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Technical Paper

Effect of Bio-Gas Contents on SI Combustion for a Co-Generation Engine

2015-09-01
2015-01-1946
Bio-gas as an internal combustion (I.C.) engine fuel has many advantages such as cheaper fuel cost, low emission levels and especially the neutral recirculation loop of carbon dioxide, which is one of the principal factors in global warming. In this study, positive potentialities of bio-gas were investigated using a micro co-generation engine. The mixing ratio of methane (CH4) and carbon dioxide (CO2) was changed to simulate various types of bio-gases. Intake air and fuel flow rates were controlled to change the equivalence ratio. The engine load condition could be changed with the electric output power used. Base on the result, the higher CO2 content rate slowed down the engine speed in the same load condition and the combustion speed generally decreased under the same load condition with maintaining the engine speed. However thermal efficiency increased with lean burn conditions and NOX emission decreased with higher CO2 mixing rates.
Technical Paper

Effects of Injection Pressure, Timing and EGR on Combustion and Emissions Characteristics of Diesel PCCI Engine

2011-08-30
2011-01-1769
Effects of injection parameters on combustion and emission characteristics of diesel PCCI engine operating on optical and test engine was investigated. PCCI combustion was achieved through slightly narrow included angle injector, low compression ratio coupled with exhaust gas recirculation. Analysis based on diesel spray evolution, combustion process visualization and analysis was carried out. Spray penetration was evaluated and related to the exhaust emissions. Advancing the injection timing and EGR extended the ignition delay, decreased NOx emissions and increased HC, smoke and CO emissions. Higher injection pressure led to low emissions of NOx, smoke, HC and comparable CO. Optimum spray targeting position for minimum emission was identified. Impingement on the piston surface led to deterioration of emissions and increased fuel consumption while spray targeting the upper edge of Derby hat wall showed improvement in emission and engine performance.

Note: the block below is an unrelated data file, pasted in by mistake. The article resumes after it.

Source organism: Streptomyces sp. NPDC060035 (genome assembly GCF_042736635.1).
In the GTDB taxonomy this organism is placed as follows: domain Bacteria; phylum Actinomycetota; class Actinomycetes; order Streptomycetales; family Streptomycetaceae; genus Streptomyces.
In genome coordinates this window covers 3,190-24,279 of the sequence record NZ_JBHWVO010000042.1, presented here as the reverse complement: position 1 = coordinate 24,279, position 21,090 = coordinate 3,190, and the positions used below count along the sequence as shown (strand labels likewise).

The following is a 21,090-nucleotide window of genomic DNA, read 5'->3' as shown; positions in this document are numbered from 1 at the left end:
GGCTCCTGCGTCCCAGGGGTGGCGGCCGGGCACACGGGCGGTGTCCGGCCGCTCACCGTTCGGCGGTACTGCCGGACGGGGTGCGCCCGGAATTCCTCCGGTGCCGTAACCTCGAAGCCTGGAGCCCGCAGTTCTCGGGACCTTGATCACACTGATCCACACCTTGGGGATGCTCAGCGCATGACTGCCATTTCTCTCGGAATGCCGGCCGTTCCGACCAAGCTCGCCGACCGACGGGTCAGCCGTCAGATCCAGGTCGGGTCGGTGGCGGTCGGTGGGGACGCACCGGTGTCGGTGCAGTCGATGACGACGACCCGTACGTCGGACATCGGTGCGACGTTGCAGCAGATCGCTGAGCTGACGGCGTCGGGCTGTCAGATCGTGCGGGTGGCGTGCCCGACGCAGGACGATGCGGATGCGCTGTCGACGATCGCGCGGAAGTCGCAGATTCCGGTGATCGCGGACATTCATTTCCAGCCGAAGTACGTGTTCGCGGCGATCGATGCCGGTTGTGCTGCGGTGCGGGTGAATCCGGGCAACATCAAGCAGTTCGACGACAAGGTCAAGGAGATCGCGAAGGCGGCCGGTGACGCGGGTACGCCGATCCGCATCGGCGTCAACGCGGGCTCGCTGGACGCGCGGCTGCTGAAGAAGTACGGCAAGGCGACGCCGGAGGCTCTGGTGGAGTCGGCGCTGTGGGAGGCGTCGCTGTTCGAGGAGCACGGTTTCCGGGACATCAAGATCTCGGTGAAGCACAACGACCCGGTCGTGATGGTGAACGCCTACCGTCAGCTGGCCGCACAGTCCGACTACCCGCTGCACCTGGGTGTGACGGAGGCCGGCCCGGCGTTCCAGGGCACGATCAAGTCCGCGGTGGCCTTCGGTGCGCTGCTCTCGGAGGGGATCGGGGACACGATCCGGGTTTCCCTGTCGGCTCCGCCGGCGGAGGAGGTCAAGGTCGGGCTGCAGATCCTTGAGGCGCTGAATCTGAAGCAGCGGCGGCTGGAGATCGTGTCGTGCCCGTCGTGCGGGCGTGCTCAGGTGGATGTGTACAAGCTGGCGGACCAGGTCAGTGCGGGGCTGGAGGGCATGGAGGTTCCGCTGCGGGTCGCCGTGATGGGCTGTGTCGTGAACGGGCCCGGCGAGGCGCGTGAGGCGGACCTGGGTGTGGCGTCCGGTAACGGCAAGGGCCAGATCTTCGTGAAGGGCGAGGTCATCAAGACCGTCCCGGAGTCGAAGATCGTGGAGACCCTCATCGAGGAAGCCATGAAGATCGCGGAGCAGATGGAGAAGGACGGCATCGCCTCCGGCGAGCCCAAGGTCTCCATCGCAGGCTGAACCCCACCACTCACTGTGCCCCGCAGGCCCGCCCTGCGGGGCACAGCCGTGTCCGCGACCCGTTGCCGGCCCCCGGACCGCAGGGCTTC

Journal Article

High-Pressure Hydrogen Jet and Combustion Characteristics in a Direct-Injection Hydrogen Engine

2011-08-30
2011-01-2003
Hydrogen spark-ignition (SI) engines based on direct-injection (DI) promise significant advantages in terms of thermal efficiency and power output, as well as a means of overcoming problems related to knocking, backfiring, and pre-ignition. In a DI hydrogen engine, the fuel/air mixture is formed by injecting a jet of hydrogen into the air inside the combustion chamber. An Ar-ion laser beam was used as a light source to visualize the hydrogen jet in a constant-volume chamber. This allowed us to study the structure of the jet in addition to other physical processes resulting from hydrogen gas injection. Combustion experiments were conducted in a single-cylinder SI optical research engine equipped with a DI system to detect the early kernel growth assisted by the spark, as well as flame propagation. Various equivalence ratios and fuel injection timings were analyzed to identify the effects on combustion.